The first major dose of severe culture shock hit me when we arrived, after nine long hours of miserable travel, at our destination, Bhulbule. It was already getting dark so our guide Hari had to find the first teahouse available. Teahouses are pretty much the only accommodations available in most of the remote villages throughout Nepal. They are extremely basic, usually having a traditional kitchen on the first floor (where the family lives) that has a wood-burning stove, and very basic, small rooms one or two stories above the common area. Each room typically has a wooden bed with a thin mat and no blankets (hence need to pack your own sleeping bag). If you are lucky you will have a small table or an extra chair to put your belongings on, and sometimes electricity but it is sparse. The communal bathroom was the biggest shock of all. I knew they would be bad but was not prepared or expecting to discover how bad the bathroom situation really was. At the teahouse all toilets were located down the hall, in a dark, smelly room with two foot pads and a hole. A bucket of water and a trash can were located adjacent to the toilet. After such a long, terrible day, my first sight of the toilet made me gasp in horror. I’d been to places in Europe with the squat toilets but it wasn’t that frequent. I began to worry how on earth I would survive twelve long days trekking and staying in the teahouses without my beloved, clean western toilet. To make matters worse, there was no running water to wash your hands, no toilet paper, and the communal shower was ice cold and just as basic as the toilet. Ironically enough, our teahouse was called “The Heaven Guest House” but there definitely wasn’t anything the least bit heavenly about it. I found the name to be so ironic that it made me laugh despite myself. As I would later discover, almost all the teahouses along the trek had such hilariously, similar names such as The Paradise Inn, Hotel Dreamhouse, and The Shangri-La.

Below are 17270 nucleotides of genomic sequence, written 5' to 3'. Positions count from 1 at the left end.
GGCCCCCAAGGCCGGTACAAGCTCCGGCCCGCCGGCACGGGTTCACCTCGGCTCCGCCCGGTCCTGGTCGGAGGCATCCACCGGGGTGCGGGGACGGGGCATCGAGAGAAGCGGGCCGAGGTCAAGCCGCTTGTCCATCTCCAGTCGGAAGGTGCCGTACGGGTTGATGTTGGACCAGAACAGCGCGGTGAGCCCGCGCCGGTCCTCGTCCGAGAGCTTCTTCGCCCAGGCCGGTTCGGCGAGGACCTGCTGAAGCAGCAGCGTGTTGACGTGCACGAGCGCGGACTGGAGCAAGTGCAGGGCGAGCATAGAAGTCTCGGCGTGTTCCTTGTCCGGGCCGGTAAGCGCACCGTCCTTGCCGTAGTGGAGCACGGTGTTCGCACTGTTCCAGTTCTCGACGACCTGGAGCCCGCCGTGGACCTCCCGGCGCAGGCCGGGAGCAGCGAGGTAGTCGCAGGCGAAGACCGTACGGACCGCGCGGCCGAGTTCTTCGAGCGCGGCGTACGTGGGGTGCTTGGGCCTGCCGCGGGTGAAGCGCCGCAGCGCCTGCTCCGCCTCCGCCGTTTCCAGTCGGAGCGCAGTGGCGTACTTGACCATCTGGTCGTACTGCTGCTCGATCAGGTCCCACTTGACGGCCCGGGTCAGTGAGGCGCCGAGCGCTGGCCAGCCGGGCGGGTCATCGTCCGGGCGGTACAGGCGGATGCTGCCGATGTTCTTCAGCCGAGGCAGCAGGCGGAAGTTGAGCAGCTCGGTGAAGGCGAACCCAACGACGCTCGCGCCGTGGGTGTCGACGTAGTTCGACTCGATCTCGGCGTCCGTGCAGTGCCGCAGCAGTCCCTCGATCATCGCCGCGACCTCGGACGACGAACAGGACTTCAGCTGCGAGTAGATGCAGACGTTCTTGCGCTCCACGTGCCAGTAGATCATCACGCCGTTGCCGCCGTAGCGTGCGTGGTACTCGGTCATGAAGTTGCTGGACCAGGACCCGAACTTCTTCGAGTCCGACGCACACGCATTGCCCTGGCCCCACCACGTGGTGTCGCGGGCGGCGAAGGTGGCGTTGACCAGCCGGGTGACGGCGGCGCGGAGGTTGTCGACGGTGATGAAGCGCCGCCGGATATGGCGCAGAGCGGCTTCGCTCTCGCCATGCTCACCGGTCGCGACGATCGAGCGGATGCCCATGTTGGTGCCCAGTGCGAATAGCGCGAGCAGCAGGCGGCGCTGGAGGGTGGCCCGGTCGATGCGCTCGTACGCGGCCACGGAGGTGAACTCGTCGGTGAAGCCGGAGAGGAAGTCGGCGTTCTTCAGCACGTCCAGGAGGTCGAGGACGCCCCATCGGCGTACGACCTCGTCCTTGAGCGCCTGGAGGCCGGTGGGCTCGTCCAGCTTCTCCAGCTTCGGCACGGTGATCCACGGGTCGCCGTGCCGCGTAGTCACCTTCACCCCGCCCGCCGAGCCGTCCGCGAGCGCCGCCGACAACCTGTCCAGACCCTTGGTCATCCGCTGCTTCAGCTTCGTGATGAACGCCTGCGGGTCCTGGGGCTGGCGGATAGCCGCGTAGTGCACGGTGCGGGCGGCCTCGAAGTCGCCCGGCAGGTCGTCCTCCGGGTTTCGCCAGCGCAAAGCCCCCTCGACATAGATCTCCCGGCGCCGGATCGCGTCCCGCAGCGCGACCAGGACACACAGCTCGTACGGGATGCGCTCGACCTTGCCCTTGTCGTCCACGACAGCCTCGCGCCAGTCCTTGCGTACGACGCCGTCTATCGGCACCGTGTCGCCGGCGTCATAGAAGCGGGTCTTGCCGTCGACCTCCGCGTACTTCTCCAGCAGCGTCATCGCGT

The owners of the guesthouse were nice and friendly and the food was edible but the culture shock that first night was unbearable. Of course I’ve experienced it many times before. Usually the first day or two in a new country, culture shock is a common, normal experience. It takes a few days to get used to the new culture and either accept it or reject it. But this time, the culture shock was severe and it was a terrible feeling. I wanted desperately to go home but was ashamed to admit it, especially to my dad. I wondered why on earth I’d ever decided to go to Nepal and wish I could click my magic shoes together and instantly arrive at home, just like Dorothy. As I climbed into my hot, sticky sleeping bag that night, I closed my eyes and prayed tomorrow would be a better day.
Our first teahouse (view from the outdoor “dining room”):
We didn’t stay here but I couldn’t resist taking a picture of it!